Date of Award


Document Type

Open Access Dissertation

Degree Name

Doctor of Philosophy in Chemistry (PhD)

Administrative Home Department

Department of Chemistry

Advisor 1

Shiyue Fang

Committee Member 1

Tarun Dam

Committee Member 2

Marina Tanasova

Committee Member 3

Rebecca Ong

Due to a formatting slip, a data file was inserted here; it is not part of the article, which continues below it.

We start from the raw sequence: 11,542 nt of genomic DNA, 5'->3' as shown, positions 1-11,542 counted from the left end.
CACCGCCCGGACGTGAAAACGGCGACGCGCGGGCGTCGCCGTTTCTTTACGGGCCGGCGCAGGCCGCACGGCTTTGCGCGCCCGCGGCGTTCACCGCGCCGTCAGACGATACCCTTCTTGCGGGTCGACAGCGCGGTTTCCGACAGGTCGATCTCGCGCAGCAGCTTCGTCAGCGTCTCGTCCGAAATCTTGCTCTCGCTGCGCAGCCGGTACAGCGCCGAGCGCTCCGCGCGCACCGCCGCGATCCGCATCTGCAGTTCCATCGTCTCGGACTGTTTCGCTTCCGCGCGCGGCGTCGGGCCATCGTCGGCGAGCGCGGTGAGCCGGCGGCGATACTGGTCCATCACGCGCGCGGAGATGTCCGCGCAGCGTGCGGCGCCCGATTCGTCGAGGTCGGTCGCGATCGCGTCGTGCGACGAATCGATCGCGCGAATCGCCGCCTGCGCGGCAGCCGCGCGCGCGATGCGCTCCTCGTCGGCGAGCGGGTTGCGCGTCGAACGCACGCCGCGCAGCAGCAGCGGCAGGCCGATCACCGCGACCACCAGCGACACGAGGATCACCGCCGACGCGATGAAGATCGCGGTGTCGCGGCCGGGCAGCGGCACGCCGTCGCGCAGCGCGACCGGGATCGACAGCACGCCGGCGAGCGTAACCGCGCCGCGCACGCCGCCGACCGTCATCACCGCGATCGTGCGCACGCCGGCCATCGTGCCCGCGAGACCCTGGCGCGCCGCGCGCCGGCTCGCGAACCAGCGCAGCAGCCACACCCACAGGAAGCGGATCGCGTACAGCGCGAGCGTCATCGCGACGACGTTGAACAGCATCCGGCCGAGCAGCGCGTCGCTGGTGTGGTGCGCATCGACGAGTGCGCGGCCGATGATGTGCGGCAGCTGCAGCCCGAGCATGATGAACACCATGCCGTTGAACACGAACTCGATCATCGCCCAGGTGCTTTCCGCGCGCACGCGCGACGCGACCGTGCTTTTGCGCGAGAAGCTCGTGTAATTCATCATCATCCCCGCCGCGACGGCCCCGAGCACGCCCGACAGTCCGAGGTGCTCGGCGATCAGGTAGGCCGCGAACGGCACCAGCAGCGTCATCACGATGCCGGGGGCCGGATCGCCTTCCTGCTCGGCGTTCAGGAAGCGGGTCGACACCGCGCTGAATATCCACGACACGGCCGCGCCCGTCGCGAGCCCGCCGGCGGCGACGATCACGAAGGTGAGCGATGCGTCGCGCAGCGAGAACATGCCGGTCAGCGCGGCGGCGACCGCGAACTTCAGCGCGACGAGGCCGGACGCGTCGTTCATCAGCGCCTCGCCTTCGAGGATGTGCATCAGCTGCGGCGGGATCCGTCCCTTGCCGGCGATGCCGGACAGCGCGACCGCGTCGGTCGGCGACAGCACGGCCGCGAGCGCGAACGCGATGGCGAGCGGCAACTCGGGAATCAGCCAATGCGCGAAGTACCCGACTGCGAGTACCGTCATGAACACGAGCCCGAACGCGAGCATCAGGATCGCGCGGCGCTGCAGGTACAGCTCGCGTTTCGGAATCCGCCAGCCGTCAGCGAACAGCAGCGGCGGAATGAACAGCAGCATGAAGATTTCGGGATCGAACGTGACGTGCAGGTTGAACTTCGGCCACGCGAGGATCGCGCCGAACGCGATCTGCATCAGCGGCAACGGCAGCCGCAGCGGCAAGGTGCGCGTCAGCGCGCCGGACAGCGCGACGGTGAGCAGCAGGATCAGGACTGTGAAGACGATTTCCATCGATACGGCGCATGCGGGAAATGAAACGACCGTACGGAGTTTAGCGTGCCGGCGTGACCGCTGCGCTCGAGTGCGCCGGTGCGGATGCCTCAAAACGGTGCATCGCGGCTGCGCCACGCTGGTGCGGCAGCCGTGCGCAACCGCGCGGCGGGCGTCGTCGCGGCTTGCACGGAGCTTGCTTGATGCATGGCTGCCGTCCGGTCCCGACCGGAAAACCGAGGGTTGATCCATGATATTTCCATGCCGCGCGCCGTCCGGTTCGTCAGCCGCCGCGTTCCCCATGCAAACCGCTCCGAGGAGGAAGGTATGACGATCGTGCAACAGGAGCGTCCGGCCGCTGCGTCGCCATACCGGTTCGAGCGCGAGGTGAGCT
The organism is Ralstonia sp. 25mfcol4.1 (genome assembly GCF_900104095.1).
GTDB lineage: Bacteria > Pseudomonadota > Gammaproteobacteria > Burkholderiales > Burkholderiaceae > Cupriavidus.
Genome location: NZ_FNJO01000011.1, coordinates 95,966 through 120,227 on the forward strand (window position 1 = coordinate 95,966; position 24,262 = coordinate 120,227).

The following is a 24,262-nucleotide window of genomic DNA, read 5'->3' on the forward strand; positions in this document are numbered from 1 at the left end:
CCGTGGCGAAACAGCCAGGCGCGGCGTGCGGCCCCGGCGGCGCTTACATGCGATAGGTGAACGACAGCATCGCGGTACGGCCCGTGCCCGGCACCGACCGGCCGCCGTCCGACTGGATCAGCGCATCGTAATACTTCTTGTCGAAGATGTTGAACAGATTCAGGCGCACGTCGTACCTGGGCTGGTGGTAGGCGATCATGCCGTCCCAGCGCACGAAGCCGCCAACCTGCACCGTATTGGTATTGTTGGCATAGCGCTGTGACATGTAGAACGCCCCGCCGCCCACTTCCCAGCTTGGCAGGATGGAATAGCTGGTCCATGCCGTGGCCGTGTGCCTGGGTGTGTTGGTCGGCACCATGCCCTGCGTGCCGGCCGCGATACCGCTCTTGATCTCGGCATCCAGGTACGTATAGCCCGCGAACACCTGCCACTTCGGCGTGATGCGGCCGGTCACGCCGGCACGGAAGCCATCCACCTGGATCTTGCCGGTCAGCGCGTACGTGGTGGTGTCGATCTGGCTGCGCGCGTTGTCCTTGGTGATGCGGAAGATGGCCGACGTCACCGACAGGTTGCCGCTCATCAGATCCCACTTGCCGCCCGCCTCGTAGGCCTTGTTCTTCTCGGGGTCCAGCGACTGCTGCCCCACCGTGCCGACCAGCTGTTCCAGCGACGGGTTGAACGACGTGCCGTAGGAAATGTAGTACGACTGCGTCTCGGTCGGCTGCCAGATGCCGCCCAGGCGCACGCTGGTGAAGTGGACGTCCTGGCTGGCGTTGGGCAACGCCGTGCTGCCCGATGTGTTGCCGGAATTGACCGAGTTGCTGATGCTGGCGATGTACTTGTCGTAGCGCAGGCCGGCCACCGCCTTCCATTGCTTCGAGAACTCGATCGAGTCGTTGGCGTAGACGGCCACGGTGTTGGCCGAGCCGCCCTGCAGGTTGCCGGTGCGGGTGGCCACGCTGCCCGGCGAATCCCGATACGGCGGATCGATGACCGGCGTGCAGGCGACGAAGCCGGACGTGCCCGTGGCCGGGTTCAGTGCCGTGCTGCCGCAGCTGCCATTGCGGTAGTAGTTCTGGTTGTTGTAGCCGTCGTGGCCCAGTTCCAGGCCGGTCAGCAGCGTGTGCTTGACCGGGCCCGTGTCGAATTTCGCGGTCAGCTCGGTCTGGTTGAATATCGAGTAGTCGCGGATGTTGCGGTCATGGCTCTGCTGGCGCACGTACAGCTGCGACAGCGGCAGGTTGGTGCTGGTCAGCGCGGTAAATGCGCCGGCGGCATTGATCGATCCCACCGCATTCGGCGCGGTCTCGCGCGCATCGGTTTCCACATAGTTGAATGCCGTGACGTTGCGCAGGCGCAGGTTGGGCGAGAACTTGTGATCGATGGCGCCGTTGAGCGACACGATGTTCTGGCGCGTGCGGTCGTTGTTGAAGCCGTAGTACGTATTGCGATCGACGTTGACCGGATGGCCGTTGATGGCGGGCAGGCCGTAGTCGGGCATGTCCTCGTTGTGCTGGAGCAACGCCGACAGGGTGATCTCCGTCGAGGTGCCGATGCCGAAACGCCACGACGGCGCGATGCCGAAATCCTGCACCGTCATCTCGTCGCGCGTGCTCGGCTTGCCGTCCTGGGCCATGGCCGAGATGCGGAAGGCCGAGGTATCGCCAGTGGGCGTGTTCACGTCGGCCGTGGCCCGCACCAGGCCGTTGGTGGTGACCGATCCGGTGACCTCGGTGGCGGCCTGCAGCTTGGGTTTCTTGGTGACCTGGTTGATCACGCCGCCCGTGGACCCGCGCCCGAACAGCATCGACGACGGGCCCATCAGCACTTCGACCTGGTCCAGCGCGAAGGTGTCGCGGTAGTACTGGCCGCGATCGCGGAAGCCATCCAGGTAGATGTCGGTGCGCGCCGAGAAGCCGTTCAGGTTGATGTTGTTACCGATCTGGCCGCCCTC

Synthetic oligodeoxynucleotides (ODN) have various applications in many areas such as, synthetic biology, chemical biology, antisense drug development, and data storage. As a result, there is a high demand for synthetic ODNs. Many advances have been made with ODN synthesis the purification still remains a bottleneck. The non-chromatographic purification method is developed to address this problem. Similarly, polyethylene glycols (PEGs) have been used in many areas including pharmaceutical applications, surface science, and nanomedicine due to its unique properties. However, monodispersed PEG synthesis is expensive with existing methods. A novel automated solid phase synthesis method is developed to obtain monodispersed PEGs. The first two chapters are an introduction to synthetic oligodeoxynucleotide purification. These chapters describe oligonucleotides and applications, chemical synthesis of oligodeoxynucleotides, impurities in synthetic oligonucleotides, and current purification methods. Even though many chromatographic purification methods are available for synthetic ODN purification, there is no method that is capable of high throughput purification, large scale ODN purification, and long ODN purification. To address this problem, we developed two non-chromatographic purification methods which are based on polymerization, to purify synthetic ODNs. One is catching failure sequences by polymerization, and the second method is catching full-length sequences by polymerization. The second method is less expensive for large-scale and long ODN purification compared to the first method. It is demonstrated that this new non-chromatographic method is suitable for high throughput, large scale, and long ODN purification. The final chapters describe applications of polyethylene glycol and current PEG synthesis methods. For many applications monodispersed PEGs are preferred. However, PEGs synthesized using current synthesis methods are polydispersed and excessive purification is required to obtain monodispersed PEGs. Therefore, it is expensive to obtain monodispersed PEGs using these existing methods. An automated solid-phase stepwise synthesis method is developed for monodispersed PEG synthesis. This solid-phase xxii synthesis method is cost effective because the purification is not required to obtain monodispersed PEGs using this method. Monodispersed PEGs with eight, twelve, and sixteen ethylene glycol units and their derivatives were synthesized using automated stepwise addition of tetra ethylene glycol monomer without chromatographic purification. The monomer consists of a 4,4′ dimethoxy trityl group at one end and the tosyl group at the other hydroxyl group. Wang resin was used as the solid support for the automated synthesis. The automated synthesis cycle consists of three steps, deprotonation, coupling, and detritylation. PEGs were cleaved off from the solid support and analyzed with ESI-MS. After PEG12 synthesis, the coupling step with DMTr monomer had some complications and therefore a new monomer with a smaller protecting group was designed. Using this new monomer monodispersed PEGs with ten, fifteen, and twenty ethylene glycol units were synthesized. The synthesis was done using automated solid-phase stepwise addition of penta ethylene glycol units without chromatographic purification. The penta ethylene glycol monomer consists of a 2-phenethyl group at one end, and the tosyl group at the other hydroxyl group was used for the synthesis. The first step is deprotection and deprotonation, and the second step is coupling. These two steps were performed alternatively until the PEG with the desired length was obtained. After the synthesis, PEGs were cleaved from the solid support and analyzed using ESI-MS.